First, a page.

The reality of the matter is, guns are subjected to drop testing by the manufacturers, in large part because accidentally killing all of your customers is a crummy way to stay in business. Gun makers don’t want to kill you, or to make it easy for you to accidentally kill your cat, so they design weapons not to go off when they fall out of your holster or are the victim of a wayward fist. In the recent past, Sig Sauer’s new P320 was revealed to fire when dropped in a very specific way and it caused an uproar in the media and in portions of the firearm community. Sig, in turn, offered to repair the defect for anyone that had purchased the firearm free of charge — because that’s how seriously the gun industry takes drop-fires.
The second trope I came across time and time again is a bit harder to articulate. I’ve taken to calling it the “magical destructive property of gunpowder-propelled lead.” According to movies and television, a stray bullet in your car’s gas tank will engage the C4 most of the body is made of, causing your car to instantly explode in dramatic slow motion. In reality, bullets aren’t made out of fire, and usually won’t ignite gasoline. They also don’t travel very far through water (they lose most of their kinetic energy at the surface and often break apart), but that’s a topic for another article.
Movie studios needed a reason to incorporate more explosions into their films, otherwise Michael Bay wouldn’t have a job. Thus, the exploding bullet was born. Thanks to its use in nearly every movie and television show of the modern age, those who have never seen the fairly disappointing (by comparison) hole a nine millimeter pistol puts in a sheet of target paper are left to assume that just about anything a bullet touches could potentially explode, making those dreaded accidental discharges caused by stairs and lively conversations that much more dangerous.
The third trope I have to address doesn’t come from movies and TV shows, but rather the mainstream media. It’s a subject many gun owners have already spoken at length about on social media and in opinion pieces, but somehow the understanding hasn’t permeated upward into the popular consciousness. “Assault weapons” are not inherently more dangerous than other guns. “Assault weapon” isn’t even a strictly defined term, but rather something newscasters use to describe any gun that looks scarier than Elmer Fudd’s wabbit-hunting shotgun.
In terms of dangers to society, a semi-automatic hunting rifle will kill you just as fast and just as good as my AR-15. In fact, depending on your hunting rifle, you may be able to do so from a greater distance and with a greater degree of accuracy. You can also purchase it in more places, find ammunition more readily in many cases, and can get one without any kind of permit or waiting period in a number of states. The biggest functional difference between my AR-15 and my hunting rifle is the rail system I could feasibly use to mount a deadly flashlight onto my handguards. Beyond that, it just looks “scarier,” and the media has done all it can to take that “scary” appearance as cause for a concerted push for bans on “assault-style” rifles, despite the absolutely negligible statistical likelihood that one would be used to actually commit a crime as compared to other firearms.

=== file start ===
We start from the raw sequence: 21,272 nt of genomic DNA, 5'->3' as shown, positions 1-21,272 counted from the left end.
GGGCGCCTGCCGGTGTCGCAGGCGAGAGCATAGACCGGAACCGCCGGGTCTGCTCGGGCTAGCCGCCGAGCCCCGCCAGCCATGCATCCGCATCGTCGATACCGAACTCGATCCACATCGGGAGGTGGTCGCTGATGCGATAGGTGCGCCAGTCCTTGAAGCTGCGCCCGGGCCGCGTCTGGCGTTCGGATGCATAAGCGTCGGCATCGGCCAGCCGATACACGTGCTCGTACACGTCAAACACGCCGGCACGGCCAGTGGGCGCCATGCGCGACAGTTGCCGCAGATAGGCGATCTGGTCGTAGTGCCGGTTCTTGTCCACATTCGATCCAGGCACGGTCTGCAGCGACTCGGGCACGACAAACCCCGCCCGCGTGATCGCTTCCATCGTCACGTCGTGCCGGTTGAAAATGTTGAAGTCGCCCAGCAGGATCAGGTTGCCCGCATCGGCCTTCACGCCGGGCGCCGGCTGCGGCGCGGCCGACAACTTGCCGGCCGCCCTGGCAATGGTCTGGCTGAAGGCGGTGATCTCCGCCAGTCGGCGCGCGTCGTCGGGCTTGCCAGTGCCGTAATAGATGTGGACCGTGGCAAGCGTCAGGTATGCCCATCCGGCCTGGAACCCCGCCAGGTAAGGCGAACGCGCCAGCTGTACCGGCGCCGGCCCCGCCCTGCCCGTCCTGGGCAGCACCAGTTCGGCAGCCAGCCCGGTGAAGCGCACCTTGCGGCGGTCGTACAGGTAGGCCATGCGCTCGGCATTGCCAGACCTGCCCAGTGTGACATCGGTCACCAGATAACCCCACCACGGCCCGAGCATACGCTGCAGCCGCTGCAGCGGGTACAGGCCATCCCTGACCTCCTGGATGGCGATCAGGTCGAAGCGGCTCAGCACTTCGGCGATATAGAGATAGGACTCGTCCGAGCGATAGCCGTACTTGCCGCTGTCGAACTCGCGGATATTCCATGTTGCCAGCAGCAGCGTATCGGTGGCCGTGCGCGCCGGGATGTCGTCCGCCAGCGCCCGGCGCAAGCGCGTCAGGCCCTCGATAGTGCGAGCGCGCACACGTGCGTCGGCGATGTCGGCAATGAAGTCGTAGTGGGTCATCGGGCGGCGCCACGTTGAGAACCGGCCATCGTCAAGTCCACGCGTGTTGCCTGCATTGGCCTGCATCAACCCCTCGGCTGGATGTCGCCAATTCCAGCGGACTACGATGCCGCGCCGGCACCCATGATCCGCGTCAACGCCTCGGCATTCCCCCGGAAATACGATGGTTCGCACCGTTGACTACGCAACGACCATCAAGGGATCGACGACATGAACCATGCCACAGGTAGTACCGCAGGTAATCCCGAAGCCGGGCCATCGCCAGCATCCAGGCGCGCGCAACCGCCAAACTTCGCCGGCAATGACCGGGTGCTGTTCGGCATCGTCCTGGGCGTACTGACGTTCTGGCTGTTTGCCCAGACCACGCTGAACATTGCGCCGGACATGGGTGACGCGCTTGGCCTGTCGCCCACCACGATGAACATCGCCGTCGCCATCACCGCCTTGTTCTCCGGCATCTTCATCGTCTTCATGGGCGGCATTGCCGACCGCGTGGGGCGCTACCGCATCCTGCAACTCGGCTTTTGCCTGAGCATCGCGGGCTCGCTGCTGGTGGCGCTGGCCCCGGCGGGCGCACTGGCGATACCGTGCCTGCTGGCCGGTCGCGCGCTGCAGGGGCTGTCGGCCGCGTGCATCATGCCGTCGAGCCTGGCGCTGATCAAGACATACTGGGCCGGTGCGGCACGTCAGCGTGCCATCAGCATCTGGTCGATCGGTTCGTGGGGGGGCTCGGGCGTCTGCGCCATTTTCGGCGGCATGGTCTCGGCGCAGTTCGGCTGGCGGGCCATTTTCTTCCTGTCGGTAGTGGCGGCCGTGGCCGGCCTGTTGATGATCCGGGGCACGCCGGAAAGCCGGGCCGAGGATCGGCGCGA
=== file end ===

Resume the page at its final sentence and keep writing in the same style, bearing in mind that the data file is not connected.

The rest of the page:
I’ll be honest: Had my friend responded to the sight of my pistol in utter repulsion and anger, both of us would have walked away without any additional understanding of one another’s points of view. Thanks to her willingness to learn, she has a newfound appreciation for firearms, and I have a much better idea of why so many liberals hate them so much. Now that I can’t help but notice how firearms are presented in the media (even by content I don’t believe to be “anti-gun”), I can see why so many people would be terrified of something I consider to be pretty similar to a hammer or power drill. If I’d grown up seeing guitars make cars explode on TV every day, I’d be a lot less psyched to have one in my living room—especially if they were always going off with random, fiery G chords every time I pounded my fist on the table.
Like so many things in our society, the gap separating one mindset from the other only appears to be a great and impassable canyon. In reality, it can be bridged easily through friendly and respectful conversation, a willingness to broaden our perspectives, and an acknowledgement of our own preconceived notions. When we talk politics, we talk differences, but our similarities are so much more immense than the party titles we cling to will allow.
But until more people are willing to listen to one another, I should probably stop pulling out my pistol at dinner parties.